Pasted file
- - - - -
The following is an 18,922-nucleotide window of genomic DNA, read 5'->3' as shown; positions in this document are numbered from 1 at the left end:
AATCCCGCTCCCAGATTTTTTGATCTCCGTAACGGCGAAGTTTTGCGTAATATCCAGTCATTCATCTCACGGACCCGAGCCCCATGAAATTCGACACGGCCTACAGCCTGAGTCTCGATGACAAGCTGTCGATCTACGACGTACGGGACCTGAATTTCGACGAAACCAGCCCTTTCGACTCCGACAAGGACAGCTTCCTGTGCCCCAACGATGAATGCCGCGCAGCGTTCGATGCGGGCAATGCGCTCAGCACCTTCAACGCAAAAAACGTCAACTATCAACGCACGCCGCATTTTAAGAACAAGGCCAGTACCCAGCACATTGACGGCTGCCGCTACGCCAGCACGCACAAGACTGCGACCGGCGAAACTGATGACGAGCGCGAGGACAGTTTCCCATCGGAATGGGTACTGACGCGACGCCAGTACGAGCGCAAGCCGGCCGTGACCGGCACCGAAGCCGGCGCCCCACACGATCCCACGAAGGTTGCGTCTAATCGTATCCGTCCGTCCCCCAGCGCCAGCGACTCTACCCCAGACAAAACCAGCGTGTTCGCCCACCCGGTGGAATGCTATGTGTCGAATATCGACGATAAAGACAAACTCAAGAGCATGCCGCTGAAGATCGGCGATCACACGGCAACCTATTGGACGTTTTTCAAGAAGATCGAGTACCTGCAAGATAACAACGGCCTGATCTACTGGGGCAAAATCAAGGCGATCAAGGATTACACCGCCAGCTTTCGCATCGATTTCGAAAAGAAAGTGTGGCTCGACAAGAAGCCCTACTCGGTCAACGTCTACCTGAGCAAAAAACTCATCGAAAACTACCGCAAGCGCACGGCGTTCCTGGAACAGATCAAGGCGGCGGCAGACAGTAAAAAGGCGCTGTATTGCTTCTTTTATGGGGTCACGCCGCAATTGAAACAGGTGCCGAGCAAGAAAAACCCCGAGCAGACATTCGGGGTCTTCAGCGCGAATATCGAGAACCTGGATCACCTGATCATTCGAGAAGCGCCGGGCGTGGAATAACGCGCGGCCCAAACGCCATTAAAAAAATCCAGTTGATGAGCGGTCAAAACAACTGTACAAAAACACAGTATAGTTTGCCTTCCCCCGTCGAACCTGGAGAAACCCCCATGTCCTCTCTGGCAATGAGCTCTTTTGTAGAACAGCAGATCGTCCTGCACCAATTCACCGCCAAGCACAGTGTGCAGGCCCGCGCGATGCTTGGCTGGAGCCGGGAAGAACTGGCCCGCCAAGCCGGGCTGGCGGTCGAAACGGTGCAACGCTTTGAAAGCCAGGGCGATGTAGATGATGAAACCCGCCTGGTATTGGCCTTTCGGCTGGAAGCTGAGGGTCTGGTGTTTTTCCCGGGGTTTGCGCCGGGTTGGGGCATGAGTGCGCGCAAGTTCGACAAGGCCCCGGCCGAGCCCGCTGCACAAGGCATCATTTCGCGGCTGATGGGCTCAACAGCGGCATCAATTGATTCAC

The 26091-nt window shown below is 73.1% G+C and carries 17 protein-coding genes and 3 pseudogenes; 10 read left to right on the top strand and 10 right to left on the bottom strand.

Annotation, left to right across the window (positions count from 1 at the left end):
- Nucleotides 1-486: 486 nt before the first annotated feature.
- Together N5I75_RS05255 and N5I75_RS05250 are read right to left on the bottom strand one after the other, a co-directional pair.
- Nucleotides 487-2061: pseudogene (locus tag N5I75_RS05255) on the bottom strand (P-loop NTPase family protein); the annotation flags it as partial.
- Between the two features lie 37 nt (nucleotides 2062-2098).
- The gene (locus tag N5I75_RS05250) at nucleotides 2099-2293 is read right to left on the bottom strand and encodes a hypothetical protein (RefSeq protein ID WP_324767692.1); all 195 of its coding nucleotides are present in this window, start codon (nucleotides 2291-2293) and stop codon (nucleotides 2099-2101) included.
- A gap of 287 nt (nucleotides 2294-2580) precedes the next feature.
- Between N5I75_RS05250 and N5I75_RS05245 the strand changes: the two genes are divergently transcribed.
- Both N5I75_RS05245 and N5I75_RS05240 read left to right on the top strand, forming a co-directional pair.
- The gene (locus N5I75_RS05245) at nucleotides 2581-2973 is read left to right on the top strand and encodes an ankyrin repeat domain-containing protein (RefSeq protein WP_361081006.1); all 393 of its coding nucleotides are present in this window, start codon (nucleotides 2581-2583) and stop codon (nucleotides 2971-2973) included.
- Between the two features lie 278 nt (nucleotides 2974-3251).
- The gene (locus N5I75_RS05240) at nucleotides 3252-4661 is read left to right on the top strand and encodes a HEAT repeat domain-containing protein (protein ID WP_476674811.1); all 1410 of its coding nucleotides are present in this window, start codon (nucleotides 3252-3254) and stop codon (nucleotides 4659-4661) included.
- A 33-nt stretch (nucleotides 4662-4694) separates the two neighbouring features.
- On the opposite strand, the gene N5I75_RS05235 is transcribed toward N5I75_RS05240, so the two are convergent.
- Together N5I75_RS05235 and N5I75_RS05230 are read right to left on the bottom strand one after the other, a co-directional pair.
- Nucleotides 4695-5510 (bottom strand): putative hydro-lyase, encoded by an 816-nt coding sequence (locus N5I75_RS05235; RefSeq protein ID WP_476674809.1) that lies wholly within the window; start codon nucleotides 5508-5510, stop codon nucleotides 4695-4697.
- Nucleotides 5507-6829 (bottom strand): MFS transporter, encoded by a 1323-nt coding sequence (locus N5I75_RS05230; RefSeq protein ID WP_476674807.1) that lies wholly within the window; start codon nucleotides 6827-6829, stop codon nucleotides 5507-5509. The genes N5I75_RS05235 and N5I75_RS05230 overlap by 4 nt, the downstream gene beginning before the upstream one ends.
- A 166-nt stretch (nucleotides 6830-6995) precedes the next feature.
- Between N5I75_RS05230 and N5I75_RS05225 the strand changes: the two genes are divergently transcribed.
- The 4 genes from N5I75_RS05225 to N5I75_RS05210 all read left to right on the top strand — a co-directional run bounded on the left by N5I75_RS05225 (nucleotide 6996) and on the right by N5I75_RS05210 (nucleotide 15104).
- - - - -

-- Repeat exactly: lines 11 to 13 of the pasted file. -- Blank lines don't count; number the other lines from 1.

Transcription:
- Between N5I75_RS05250 and N5I75_RS05245 the strand changes: the two genes are divergently transcribed.
- Both N5I75_RS05245 and N5I75_RS05240 read left to right on the top strand, forming a co-directional pair.
- The gene (locus N5I75_RS05245) at nucleotides 2581-2973 is read left to right on the top strand and encodes an ankyrin repeat domain-containing protein (RefSeq protein WP_361081006.1); all 393 of its coding nucleotides are present in this window, start codon (nucleotides 2581-2583) and stop codon (nucleotides 2971-2973) included.